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  1. #1
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    Online route mapping

    What do you all use for charting a new route? I have been using g-map pedometer but it sure has limitations if you are doing the planning for small group rides of 50-80 miles. Want to show mapping, streets and elevation gains.

  2. #2
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    I use Topo USA by Delorme. Great topographic software once you get the hang of it. Will let you plan routes, then it can show elevation profiles, print directions and much more. Sorry to sound like a pitchman. I use it to plan my rides as well as to prepare for a brevet: I can plot the route and get a sense of climbs and ambiguous directions. Also, I can download maps and routes onto my PDA for reference on a ride. Served me well on a recent brevet when the local maps that were available did not show road names, and when the cue sheet said turn right, but the road was on the left - I could find my place and see which was correct and how it fit with other cues.
    Fastest lawn chair in the county.

  3. #3
    Unemplawyer
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    Quote Originally Posted by Mel_A
    What do you all use for charting a new route? I have been using g-map pedometer but it sure has limitations if you are doing the planning for small group rides of 50-80 miles. Want to show mapping, streets and elevation gains.
    Try http://www.toporoute.com. Gives all of the above, and it's free. And you can upload the GPX files to your GPS.
    Hope you like reality.
    -racingpain

  4. #4
    Senior Member ken cummings's Avatar
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    Toporoute.com had the nice feature where the program forces your route line to follow the road between the points you indicate. That way you do not miss dips and hills between the points you click on. A problem is that it forces the route onto roads only. If you know a paved short-cut between two roads it will not use it.
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    Crankenstein bmclaughlin807's Avatar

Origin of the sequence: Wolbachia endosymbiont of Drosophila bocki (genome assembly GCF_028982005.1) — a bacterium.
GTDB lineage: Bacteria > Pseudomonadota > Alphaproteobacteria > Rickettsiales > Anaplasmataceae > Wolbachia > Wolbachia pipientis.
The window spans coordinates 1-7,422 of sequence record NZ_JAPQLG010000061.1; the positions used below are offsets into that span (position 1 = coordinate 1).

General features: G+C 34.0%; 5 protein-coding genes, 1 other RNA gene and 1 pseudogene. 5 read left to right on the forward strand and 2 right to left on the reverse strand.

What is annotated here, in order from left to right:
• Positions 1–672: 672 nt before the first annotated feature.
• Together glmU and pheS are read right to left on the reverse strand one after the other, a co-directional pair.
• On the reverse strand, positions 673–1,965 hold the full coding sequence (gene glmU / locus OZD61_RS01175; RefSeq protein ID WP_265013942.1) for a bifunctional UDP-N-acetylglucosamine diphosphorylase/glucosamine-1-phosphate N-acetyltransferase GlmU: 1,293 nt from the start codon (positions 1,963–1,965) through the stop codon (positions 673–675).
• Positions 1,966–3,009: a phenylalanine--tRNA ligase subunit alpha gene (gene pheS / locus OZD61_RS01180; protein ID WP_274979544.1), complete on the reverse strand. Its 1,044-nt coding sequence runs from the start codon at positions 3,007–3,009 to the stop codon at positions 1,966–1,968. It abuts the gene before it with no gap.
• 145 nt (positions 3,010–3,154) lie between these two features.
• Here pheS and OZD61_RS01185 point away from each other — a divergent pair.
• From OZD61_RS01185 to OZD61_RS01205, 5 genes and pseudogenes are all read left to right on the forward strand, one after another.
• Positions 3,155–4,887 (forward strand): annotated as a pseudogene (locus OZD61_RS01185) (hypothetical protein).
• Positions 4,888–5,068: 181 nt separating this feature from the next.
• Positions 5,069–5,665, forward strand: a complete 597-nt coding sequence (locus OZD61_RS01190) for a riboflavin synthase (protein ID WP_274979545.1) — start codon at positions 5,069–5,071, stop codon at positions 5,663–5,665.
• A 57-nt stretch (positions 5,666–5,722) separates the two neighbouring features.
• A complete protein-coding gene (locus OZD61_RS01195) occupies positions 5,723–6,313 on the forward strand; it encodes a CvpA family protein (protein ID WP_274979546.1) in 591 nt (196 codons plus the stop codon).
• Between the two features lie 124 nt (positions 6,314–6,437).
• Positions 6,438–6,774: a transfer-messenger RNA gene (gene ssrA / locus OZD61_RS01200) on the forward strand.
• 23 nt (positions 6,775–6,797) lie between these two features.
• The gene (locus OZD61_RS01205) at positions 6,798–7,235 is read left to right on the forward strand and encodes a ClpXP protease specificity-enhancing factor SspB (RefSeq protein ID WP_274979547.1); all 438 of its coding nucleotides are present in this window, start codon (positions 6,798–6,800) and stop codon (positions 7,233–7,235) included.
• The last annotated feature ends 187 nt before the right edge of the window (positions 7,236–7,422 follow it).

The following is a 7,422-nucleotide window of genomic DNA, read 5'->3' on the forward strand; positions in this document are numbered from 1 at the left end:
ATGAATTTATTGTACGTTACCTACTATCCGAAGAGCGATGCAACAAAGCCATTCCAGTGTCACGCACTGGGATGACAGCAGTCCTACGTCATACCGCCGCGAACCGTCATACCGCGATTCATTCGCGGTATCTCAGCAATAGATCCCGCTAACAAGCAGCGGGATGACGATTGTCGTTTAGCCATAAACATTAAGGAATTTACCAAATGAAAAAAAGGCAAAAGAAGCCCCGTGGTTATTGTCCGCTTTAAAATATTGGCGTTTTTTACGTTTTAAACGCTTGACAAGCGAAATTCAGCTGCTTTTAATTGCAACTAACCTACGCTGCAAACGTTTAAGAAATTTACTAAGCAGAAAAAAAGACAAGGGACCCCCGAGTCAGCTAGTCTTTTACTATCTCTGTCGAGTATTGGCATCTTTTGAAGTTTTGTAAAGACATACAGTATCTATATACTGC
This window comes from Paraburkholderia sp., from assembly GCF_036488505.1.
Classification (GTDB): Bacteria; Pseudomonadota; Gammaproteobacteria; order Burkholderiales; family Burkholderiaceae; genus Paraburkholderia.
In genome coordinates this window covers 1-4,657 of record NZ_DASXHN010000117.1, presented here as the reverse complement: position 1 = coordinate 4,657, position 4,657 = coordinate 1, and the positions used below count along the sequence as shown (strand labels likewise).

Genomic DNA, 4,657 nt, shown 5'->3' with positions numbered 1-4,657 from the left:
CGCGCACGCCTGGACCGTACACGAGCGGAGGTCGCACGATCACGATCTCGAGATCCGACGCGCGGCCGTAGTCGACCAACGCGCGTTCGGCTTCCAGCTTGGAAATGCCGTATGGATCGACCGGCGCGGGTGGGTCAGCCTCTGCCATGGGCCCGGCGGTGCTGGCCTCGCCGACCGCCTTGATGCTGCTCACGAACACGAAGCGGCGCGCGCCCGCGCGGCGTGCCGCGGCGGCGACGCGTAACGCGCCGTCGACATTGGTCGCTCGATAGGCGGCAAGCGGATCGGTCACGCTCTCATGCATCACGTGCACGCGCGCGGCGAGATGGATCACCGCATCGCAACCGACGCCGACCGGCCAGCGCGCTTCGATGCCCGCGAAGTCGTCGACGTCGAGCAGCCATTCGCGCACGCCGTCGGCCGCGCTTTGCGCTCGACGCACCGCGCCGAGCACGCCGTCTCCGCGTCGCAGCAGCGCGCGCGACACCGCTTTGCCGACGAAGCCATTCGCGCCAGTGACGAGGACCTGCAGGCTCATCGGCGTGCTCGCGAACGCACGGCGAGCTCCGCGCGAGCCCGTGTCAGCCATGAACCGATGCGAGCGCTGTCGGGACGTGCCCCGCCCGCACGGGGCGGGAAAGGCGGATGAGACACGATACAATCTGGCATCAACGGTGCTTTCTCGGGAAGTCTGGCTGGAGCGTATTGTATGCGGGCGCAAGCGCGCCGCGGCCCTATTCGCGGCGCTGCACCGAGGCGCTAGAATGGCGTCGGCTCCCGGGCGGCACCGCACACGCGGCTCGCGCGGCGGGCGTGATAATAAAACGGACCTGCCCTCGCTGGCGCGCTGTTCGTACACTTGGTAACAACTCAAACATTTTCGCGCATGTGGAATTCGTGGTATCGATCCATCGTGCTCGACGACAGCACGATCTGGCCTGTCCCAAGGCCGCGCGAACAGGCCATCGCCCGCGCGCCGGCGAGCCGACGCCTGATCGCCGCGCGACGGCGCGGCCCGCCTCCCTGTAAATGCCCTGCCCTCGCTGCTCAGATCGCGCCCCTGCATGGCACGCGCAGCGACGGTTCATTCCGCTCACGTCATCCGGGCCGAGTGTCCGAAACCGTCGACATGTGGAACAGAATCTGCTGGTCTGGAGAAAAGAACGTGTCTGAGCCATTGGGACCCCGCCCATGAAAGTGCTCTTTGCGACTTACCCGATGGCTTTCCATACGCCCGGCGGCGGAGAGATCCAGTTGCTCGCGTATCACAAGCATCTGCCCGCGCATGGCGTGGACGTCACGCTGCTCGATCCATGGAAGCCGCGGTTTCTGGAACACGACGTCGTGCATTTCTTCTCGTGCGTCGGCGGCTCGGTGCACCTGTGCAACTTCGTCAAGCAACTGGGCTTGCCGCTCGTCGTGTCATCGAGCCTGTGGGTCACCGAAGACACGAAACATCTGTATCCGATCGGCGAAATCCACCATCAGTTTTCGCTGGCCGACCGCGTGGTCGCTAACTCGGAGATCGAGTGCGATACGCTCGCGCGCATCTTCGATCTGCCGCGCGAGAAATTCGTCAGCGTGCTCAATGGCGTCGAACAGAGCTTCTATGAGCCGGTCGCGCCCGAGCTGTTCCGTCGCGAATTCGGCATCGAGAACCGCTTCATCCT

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    Bikely.com, Routeslip.com, bikeroutetoaster.com

    I prefer Routeslip.

    Edit: Routeslip seems to be having SERIOUS issues right now.
    Last edited by bmclaughlin807; 04-09-07 at 11:49 PM.
    "There is no greater wonder than the way the face and character of a woman fit so perfectly in a man's mind, and stay there, and he could never tell you why. It just seems it was the thing he most wanted." Robert Louis Stevenson

  6. #6
    You need a new bike supcom's Avatar
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    The routeslip developer could not continue active development sometime last year so it's been coasting along. Bikely.com is very similar and my choice for online route making and route sharing.

  7. #7
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    Quote Originally Posted by Mel_A
    What do you all use for charting a new route? I have been using g-map pedometer but it sure has limitations if you are doing the planning for small group rides of 50-80 miles. Want to show mapping, streets and elevation gains.
    I use bikely, but I don't always trust its elevation numbers.

  8. #8
    ****ist lazzarello's Avatar
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    Just found a page with instructions for converting and uploading GPX waypoints to a Garmin Edge 305

    And...I just got back from a short ride using the route navigation feature. Totally works! Complete with beeps at quick turns.
    Last edited by lazzarello; 04-10-07 at 05:32 PM.

  9. #9
    You need a new bike supcom's Avatar
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    Quote Originally Posted by spokenword
    I use bikely, but I don't always trust its elevation numbers.
    Bikely only calculates elevation gains between the points you enter. It does not look up elevation data in between those points. As such, unless you enter an inordinate number of points, bikely will almost always underestimate the total climbing.

  10. #10
    Unemplawyer
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    Quote Originally Posted by ken cummings
    Toporoute.com had the nice feature where the program forces your route line to follow the road between the points you indicate. That way you do not miss dips and hills between the points you click on. A problem is that it forces the route onto roads only. If you know a paved short-cut between two roads it will not use it.

    Sorry to hit this up so late, but I've been busy.

    If you uncheck the "follow road" box for the section that you want to take as an off-road shortcut, then re-tick the box when you get back to the road, it works just fine.